In January last year I stumbled on the recently painted silo in Brim, a small town in north-western Victoria. I wrote about it in a post entitled A Tale of Two Cities.
It proved a remarkable success and a major disruption to traffic for a while. By June it had spawned the idea of an art trail to attract tourists to a part of the state that is in need of a little love.
Poor old Patchewollock with its boarded up general store was the next town to receive an artistic baptism …
… by October Fintan Magee was hard at work painting a portrait of local man Nick Hulland.
If you’re tempted to take up silo painting have a look at Fintan in action in a series of slides from the Wimmera Mail-Times.
Sheep Hills doesn’t have a boarded up general store or even a working store but it does have a silo which is now beautifully painted by Melbourne street artist Adnate. The portraits are of local indigenous people.
Three more silos are on the drawing board at Rupanyup (starting in March), Lascelles and Rosebery.
The proper pronunciation of Rupanyup is not obvious. Start with the last syllable, forget the u and say Yip. Now for the middle syllable, forget the a and say pun. Put those together Punyip with the emphasis on the pun. Precede that with the Re from republic and you will be able to ask directions to … Re-punyip. It’s about 300km from Melbourne. No good asking directions until you get closer.
Sheep Hills is a little off the main road.
The only large(ish) town on the route is Warracknabeal. There is a road house on the highway, shops and accommodation can be found in town.
They are not as far apart as London and Paris but the rivalry is just as intense and the Brim Silos have really heated it up.
You will find them out in the dry west of Victoria, sheep wheat country. Warracknabeal has a population of about 2 400 people, about half the population are descended from Harry Yambiak and are named Smith, Jones, Scott or Brown. The rest are named Avery. The second greatest moment in the town’s history was the birth of its most famous son, Nick Cave. The greatest moment was when he went to live somewhere else.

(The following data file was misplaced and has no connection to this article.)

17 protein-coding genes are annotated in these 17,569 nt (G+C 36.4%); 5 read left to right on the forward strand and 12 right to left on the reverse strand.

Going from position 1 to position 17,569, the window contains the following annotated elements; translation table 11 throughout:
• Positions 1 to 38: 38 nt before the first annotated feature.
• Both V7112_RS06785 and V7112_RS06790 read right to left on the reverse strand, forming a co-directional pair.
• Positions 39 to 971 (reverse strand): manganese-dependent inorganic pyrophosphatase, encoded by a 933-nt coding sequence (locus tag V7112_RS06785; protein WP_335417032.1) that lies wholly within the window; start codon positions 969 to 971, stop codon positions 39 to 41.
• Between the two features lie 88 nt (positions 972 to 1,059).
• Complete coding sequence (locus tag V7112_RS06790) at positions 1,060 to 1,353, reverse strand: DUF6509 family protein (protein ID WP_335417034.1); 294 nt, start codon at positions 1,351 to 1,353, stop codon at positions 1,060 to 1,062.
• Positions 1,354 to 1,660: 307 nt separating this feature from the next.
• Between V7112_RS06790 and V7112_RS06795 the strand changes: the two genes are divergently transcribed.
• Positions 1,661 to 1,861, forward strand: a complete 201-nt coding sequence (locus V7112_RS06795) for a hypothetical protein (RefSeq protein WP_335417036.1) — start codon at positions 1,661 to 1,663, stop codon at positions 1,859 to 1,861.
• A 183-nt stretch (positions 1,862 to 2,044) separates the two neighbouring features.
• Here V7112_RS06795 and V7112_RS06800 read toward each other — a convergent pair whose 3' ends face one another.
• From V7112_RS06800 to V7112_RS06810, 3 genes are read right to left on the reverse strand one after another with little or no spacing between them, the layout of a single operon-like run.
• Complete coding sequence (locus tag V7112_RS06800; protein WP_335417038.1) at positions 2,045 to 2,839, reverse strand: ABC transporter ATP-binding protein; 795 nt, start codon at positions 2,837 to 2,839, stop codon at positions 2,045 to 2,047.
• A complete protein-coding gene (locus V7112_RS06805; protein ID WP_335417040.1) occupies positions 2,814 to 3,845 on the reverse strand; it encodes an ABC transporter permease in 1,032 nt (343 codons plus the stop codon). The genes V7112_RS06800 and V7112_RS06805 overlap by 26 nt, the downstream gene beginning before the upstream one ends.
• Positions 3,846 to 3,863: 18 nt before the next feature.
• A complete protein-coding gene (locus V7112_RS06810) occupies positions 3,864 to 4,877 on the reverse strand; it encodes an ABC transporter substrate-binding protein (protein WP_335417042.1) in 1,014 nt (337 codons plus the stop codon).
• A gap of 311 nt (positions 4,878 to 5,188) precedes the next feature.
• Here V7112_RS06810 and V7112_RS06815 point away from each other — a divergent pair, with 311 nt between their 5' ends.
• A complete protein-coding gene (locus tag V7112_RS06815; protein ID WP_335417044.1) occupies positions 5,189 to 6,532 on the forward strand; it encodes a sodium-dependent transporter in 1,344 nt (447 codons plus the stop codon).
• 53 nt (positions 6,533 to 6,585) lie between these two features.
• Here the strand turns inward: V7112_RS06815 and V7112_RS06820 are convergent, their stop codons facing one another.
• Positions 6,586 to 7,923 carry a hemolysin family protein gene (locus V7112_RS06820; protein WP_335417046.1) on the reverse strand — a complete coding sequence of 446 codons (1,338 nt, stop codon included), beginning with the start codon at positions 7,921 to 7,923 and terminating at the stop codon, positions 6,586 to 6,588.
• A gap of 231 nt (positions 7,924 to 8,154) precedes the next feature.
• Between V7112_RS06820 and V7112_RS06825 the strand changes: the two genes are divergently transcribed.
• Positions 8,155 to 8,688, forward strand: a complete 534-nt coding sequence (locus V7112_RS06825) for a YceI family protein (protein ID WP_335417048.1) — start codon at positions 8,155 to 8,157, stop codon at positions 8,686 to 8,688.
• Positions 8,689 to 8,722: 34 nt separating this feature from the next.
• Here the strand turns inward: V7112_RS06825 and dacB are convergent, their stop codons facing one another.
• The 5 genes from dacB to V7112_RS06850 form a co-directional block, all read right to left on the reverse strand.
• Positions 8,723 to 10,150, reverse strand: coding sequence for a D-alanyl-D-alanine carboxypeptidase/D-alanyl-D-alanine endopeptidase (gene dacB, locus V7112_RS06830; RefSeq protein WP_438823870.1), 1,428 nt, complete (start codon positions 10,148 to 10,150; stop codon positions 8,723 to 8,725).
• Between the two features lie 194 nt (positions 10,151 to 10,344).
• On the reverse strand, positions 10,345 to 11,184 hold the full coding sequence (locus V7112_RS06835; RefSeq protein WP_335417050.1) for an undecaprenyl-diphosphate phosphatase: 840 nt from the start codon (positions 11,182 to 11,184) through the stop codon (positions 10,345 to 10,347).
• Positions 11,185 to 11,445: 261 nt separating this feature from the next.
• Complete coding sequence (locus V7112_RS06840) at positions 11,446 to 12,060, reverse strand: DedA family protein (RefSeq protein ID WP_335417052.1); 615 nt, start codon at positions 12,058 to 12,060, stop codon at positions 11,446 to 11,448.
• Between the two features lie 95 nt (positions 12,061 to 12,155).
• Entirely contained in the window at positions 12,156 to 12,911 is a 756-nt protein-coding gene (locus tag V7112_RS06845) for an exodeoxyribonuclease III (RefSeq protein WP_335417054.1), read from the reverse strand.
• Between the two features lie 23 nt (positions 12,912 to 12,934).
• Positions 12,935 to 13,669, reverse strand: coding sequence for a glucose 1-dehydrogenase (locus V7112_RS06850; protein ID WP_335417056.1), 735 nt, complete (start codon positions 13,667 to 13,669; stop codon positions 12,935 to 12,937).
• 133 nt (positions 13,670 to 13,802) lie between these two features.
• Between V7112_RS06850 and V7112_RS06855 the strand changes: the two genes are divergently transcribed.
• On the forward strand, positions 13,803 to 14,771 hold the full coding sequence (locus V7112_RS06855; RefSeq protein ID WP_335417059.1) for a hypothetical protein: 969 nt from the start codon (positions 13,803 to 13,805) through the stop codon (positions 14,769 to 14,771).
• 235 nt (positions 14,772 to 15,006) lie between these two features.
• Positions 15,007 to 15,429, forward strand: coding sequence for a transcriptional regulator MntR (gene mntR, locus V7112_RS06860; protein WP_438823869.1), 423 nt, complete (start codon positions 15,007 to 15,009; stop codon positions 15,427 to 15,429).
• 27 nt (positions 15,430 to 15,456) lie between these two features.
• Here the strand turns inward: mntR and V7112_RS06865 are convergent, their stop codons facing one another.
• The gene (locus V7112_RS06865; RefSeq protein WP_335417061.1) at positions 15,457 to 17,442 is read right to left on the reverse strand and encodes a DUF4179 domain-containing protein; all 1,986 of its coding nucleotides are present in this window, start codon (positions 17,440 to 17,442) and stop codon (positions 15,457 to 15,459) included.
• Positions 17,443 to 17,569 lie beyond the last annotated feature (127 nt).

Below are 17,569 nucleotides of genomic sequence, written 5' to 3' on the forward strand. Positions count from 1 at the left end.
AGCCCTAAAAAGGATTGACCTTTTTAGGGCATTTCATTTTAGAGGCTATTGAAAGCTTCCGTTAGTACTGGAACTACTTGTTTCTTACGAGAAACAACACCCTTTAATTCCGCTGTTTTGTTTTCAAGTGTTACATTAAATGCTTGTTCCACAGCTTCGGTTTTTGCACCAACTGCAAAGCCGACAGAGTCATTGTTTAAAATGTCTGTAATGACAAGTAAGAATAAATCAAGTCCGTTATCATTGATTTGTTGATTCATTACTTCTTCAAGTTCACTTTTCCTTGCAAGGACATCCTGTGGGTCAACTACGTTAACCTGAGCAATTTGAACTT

The Council thought that the town lacked a little zing so they came up with the notion of some civic art. What an achievement …
It has never been accused of distracting passing drivers.
Twenty kilometres away is the little hamlet of Brim, population about 100 (261 at the last census but falling so fast 100 might be about right). The school closed in 2000, the pub closed in 2013. But when it comes to civic art they know how to do it …
… on a grand scale. Now that it’s completed it is a traffic hazard, the signs are out on the highway, the silos are being so frequently photographed that the image must be wearing away pixel by pixel.
The big story now is who are they? Are they real? The artist is a Queenslander, is that Joe Bjelke-Peterson? The official line is that they should not be seen as individuals but as representatives of the local folk. Fortunately my Warracknabeal correspondent is able to shed a little light on the matter. She has kindly provided the following photos.
From which we learn that the subjects are real and none of them are Joe Bjelke-Peterson.
Even before completion the people in Warracknabeal knew they were being shown up in a big way. Here are some that have driven over there to display their silo envy …
Footnote. If you have never heard of Nick Cave or Joe Bjelke-Peterson there is absolutely nothing to be gained by looking them up.
Drove over to Brim this afternoon to have a look at the silo …
Brim is a small town with a population of about 100 standing in the sheep – wheat country of western Victoria. The art work by Brisbane artist Guido van Helten was finished just a few days ago. Amazing what you can do with some brown paint, redundant silos and a boom lift.